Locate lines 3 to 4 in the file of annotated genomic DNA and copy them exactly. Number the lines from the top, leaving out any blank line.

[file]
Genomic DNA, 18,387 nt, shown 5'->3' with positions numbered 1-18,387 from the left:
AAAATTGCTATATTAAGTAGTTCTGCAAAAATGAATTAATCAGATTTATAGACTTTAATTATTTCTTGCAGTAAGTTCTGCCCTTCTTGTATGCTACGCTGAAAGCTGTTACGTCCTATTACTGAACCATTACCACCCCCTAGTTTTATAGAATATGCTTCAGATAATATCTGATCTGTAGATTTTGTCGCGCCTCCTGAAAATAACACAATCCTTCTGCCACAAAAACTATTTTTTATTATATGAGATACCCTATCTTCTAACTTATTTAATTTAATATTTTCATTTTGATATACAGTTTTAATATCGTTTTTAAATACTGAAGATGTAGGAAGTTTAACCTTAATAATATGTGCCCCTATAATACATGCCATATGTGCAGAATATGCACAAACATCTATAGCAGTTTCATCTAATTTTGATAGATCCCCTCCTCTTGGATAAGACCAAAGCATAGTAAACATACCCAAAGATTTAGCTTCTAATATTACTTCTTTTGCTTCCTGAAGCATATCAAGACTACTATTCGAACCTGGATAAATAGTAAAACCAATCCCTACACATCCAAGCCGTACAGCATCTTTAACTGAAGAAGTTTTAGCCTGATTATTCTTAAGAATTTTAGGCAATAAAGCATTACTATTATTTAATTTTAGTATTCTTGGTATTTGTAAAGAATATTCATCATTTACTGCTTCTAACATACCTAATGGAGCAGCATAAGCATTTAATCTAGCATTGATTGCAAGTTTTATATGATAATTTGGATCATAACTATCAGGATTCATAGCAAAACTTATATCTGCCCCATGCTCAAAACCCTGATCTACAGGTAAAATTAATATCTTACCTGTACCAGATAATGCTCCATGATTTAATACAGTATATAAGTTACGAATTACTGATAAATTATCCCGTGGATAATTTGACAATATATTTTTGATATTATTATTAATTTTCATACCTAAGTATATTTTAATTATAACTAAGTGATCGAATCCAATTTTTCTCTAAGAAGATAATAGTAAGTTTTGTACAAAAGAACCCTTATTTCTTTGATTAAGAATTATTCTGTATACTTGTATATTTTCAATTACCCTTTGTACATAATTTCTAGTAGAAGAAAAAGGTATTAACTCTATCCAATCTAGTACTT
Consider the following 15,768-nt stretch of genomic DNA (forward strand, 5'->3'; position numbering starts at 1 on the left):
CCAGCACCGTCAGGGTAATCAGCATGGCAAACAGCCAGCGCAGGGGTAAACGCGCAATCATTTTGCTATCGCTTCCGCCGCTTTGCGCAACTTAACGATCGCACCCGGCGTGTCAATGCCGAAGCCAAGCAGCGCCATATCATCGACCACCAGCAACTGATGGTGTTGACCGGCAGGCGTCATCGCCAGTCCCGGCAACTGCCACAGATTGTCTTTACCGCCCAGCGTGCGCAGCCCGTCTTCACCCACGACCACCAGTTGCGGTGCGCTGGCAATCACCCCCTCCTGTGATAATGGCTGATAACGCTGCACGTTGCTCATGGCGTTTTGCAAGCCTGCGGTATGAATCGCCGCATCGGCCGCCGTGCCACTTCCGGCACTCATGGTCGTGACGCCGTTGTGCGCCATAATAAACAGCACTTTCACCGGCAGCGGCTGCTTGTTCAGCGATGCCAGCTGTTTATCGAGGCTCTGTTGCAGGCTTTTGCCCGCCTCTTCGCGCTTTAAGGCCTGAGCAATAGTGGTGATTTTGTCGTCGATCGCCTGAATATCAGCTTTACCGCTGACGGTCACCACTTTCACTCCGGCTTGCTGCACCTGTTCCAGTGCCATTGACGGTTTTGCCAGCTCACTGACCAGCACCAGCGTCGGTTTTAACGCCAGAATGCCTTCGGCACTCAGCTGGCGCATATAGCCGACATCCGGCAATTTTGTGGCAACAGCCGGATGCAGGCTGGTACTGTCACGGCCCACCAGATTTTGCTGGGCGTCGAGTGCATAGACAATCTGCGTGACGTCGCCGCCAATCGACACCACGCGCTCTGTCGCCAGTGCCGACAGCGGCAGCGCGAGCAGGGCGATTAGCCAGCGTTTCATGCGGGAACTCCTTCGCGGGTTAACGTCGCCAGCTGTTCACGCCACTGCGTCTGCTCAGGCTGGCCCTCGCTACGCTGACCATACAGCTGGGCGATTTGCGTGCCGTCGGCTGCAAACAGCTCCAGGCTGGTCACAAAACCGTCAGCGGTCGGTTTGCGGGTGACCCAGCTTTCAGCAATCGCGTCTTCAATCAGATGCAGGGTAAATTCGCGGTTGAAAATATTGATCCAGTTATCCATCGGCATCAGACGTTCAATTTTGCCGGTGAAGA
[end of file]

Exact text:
Consider the following 15,768-nt stretch of genomic DNA (forward strand, 5'->3'; position numbering starts at 1 on the left):
CCAGCACCGTCAGGGTAATCAGCATGGCAAACAGCCAGCGCAGGGGTAAACGCGCAATCATTTTGCTATCGCTTCCGCCGCTTTGCGCAACTTAACGATCGCACCCGGCGTGTCAATGCCGAAGCCAAGCAGCGCCATATCATCGACCACCAGCAACTGATGGTGTTGACCGGCAGGCGTCATCGCCAGTCCCGGCAACTGCCACAGATTGTCTTTACCGCCCAGCGTGCGCAGCCCGTCTTCACCCACGACCACCAGTTGCGGTGCGCTGGCAATCACCCCCTCCTGTGATAATGGCTGATAACGCTGCACGTTGCTCATGGCGTTTTGCAAGCCTGCGGTATGAATCGCCGCATCGGCCGCCGTGCCACTTCCGGCACTCATGGTCGTGACGCCGTTGTGCGCCATAATAAACAGCACTTTCACCGGCAGCGGCTGCTTGTTCAGCGATGCCAGCTGTTTATCGAGGCTCTGTTGCAGGCTTTTGCCCGCCTCTTCGCGCTTTAAGGCCTGAGCAATAGTGGTGATTTTGTCGTCGATCGCCTGAATATCAGCTTTACCGCTGACGGTCACCACTTTCACTCCGGCTTGCTGCACCTGTTCCAGTGCCATTGACGGTTTTGCCAGCTCACTGACCAGCACCAGCGTCGGTTTTAACGCCAGAATGCCTTCGGCACTCAGCTGGCGCATATAGCCGACATCCGGCAATTTTGTGGCAACAGCCGGATGCAGGCTGGTACTGTCACGGCCCACCAGATTTTGCTGGGCGTCGAGTGCATAGACAATCTGCGTGACGTCGCCGCCAATCGACACCACGCGCTCTGTCGCCAGTGCCGACAGCGGCAGCGCGAGCAGGGCGATTAGCCAGCGTTTCATGCGGGAACTCCTTCGCGGGTTAACGTCGCCAGCTGTTCACGCCACTGCGTCTGCTCAGGCTGGCCCTCGCTACGCTGACCATACAGCTGGGCGATTTGCGTGCCGTCGGCTGCAAACAGCTCCAGGCTGGTCACAAAACCGTCAGCGGTCGGTTTGCGGGTGACCCAGCTTTCAGCAATCGCGTCTTCAATCAGATGCAGGGTAAATTCGCGGTTGAAAATATTGATCCAGTTATCCATCGGCATCAGACGTTCAATTTTGCCGGTGAAGA